Newengine for Subaru

The Forester gets a hi-tech unit un­der the bon­net, writes Mark Hinch­liffe

Herald Sun - Motoring - - First Drive -

JUST as Subaru’s cur­rent boxer petr o l en­gine i s blow­ing out 21 can­dles, the Ja­panese com­pany has in­tro­duced a new pow­er­plant.

Fuji Heavy In­dus­tries, maker of Subaru cars, has launched its third­gen­er­a­tion boxer en­gine in 1995cc and 2498cc nat­u­rally as­pi­rated ver­sions, with lower CO emis­sions and 10 per cent bet­ter fuel econ­omy.

Subaru Aus­tralia man­ag­ing di­rec­tor Nick Se­nior says the first all-new petrol boxer since 1989 will ar­rive early next year in the 2.5-litre Forester.

‘‘This is an ex­cit­ing en­gi­neer­ing devel­op­ment from FHI,’’ he says. ‘‘They’re renowned for the dura­bil­ity of their en­gines and this new unit will take the so­phis­ti­ca­tion to a whole new level.’’

Subaru Aus­tralia cor­po­rate af­fairs man­ager David Row­ley says chang­ing emis­sion reg­u­la­tions is ‘‘one fac­tor in the devel­op­ment’’ of the new en­gine.

‘‘Sev­eral as­pects of technology have moved on con­sid­er­ably in the last two decades, in­clud­ing lighter-weight, high-strength ma­te­ri­als, so it’s log­i­cal to bring to­gether many of these ad­vances and ap­ply them to a sin­gle all­new en­gine.’’

Row­ley says the goals for the new en­gine were ‘‘the in­cor­po­ra­tion of new tech­nolo­gies and ma­te­ri­als, emis­sion and fuel-ef­fi­ciency gains, lighter weight and a com­pletely mod­ern plat­form on which to ap­ply fur­ther en­hance­ments as they be­come avail­able’’.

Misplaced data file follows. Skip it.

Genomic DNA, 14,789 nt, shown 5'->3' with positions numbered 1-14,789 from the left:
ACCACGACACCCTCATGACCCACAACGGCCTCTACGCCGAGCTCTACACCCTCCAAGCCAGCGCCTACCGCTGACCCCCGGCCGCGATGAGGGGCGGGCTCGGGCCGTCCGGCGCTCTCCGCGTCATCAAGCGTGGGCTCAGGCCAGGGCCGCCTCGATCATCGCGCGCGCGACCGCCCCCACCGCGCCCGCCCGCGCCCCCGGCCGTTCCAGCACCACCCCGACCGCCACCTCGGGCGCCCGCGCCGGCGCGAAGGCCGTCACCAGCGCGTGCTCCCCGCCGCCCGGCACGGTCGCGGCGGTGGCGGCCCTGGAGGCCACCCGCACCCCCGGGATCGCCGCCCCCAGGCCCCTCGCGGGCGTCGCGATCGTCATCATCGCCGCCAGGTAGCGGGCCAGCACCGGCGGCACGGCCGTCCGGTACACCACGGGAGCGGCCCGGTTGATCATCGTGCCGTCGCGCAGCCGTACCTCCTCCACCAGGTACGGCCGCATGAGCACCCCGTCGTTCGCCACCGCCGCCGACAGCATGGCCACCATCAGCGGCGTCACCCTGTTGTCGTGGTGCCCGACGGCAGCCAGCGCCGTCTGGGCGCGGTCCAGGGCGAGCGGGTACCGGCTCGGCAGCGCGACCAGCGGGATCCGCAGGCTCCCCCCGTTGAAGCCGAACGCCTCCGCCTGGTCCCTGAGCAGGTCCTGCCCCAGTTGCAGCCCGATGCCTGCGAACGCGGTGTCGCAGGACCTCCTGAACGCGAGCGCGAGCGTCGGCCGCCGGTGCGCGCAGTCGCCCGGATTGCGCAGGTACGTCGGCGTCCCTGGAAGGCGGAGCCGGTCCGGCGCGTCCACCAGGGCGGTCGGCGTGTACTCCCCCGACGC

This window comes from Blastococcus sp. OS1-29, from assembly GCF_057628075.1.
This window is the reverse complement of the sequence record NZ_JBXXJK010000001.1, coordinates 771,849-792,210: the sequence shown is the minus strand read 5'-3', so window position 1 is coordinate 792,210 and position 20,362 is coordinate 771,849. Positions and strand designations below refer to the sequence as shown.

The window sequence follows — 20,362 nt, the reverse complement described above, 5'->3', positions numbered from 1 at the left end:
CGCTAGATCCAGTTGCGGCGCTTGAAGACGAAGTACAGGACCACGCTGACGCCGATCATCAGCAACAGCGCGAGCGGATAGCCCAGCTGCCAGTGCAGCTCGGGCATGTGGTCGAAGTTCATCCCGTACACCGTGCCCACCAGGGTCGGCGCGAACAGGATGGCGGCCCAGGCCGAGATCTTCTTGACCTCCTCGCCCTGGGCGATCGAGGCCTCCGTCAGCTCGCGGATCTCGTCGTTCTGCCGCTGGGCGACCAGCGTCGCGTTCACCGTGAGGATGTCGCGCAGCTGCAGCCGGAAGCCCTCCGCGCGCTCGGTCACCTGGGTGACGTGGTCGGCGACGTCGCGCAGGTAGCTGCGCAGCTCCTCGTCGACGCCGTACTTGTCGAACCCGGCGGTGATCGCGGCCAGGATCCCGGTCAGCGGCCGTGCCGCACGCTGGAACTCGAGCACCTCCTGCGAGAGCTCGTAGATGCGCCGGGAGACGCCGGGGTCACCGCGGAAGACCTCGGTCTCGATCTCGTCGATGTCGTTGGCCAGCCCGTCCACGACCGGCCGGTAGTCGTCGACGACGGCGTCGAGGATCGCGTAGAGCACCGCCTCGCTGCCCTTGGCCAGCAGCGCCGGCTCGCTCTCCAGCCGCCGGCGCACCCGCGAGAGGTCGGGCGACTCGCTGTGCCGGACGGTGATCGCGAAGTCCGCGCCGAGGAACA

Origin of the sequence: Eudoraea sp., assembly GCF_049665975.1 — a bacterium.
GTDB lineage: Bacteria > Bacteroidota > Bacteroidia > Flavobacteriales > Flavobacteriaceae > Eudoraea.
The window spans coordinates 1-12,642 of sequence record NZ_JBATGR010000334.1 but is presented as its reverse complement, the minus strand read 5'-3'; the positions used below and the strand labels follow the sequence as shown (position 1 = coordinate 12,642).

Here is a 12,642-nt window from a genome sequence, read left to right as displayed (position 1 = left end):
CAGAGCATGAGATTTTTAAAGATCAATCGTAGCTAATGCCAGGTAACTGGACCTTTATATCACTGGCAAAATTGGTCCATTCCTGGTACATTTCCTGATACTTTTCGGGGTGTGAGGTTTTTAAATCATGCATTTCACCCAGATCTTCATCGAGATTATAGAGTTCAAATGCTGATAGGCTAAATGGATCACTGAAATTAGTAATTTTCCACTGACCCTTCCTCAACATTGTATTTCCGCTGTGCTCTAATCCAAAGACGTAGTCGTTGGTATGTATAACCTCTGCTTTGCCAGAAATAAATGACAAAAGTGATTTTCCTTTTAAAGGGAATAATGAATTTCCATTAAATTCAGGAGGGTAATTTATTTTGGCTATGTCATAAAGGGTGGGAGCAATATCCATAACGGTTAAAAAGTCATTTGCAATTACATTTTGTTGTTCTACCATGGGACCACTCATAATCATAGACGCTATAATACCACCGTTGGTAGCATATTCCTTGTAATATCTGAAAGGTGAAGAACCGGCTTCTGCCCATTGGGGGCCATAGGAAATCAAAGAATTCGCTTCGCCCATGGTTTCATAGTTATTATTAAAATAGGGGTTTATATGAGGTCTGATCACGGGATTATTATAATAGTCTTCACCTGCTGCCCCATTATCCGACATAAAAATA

There will be no ef­fect on the turbo boxer en­gines ‘‘at this stage’’ and no plans for a smaller boxer petrol en­gine, he says.

‘‘FHI ad­vise the 2.0 and 2.5 ac­count for their largest per­cent­age of sales, hence the fo­cus on these rather than (smaller en­gines),’’ he says.

The en­gines fea­ture dif­fer­ent bore and stroke con­fig­u­ra­tions that in­crease dis­place­ment in the 2.0-litre model by a mere 1cc from 1994cc to 1995cc and in the 2.5-litre model from 2457cc to 2498cc. The new en­gines also use a chain-driven cam in­stead of belt, which has a longer life, but should make it slightly nois­ier.

Other changes in­clude a longer stroke, com­pact com­bus­tion cham­ber, lighter mov­ing parts, cooled ex­haust gas re­cir­cu­la­tion sys­tem, in­take/ ex­haust Ac­tive Valve Con­trol Sys­tem, tum­ble generator valve and a com­pact oil pump.

Subaru claims power in the Ja­panese do­mes­tic mar­ket ver­sion of the 2.0-litre boxer is down 1kW to 109kW, but torque has been im­proved by 5Nm to 196Nm.

There are no power or torque fig- ures avail­able yet for the en­gine’s 2.5-litre ver­sion.

Row­ley says the spec­i­fi­ca­tion of the en­gines to be used in Aus­tralian ve­hi­cles will be an­nounced when 2011 model Foresters are re­leased.

FHI has built a new fac­tory at its Gunma Oizumi plant in Ja­pan to pro­duce the new en­gine.

Subaru has not re­leased any plans for up­dates to its new boxer diesel en­gine, which Row­ley de­scribes as ‘‘go­ing gang­busters’’.

Se­nior re­ported at the re­cent WRX/ STI launch that diesel rep­re­sents 28 per cent of Out­back sales and 29 per cent of Forester since its launch.

Next gen­er­a­tion: the Subaru Forester (above) will be the first ve­hi­cle fit­ted with the all-new boxer en­gines (left) next year.

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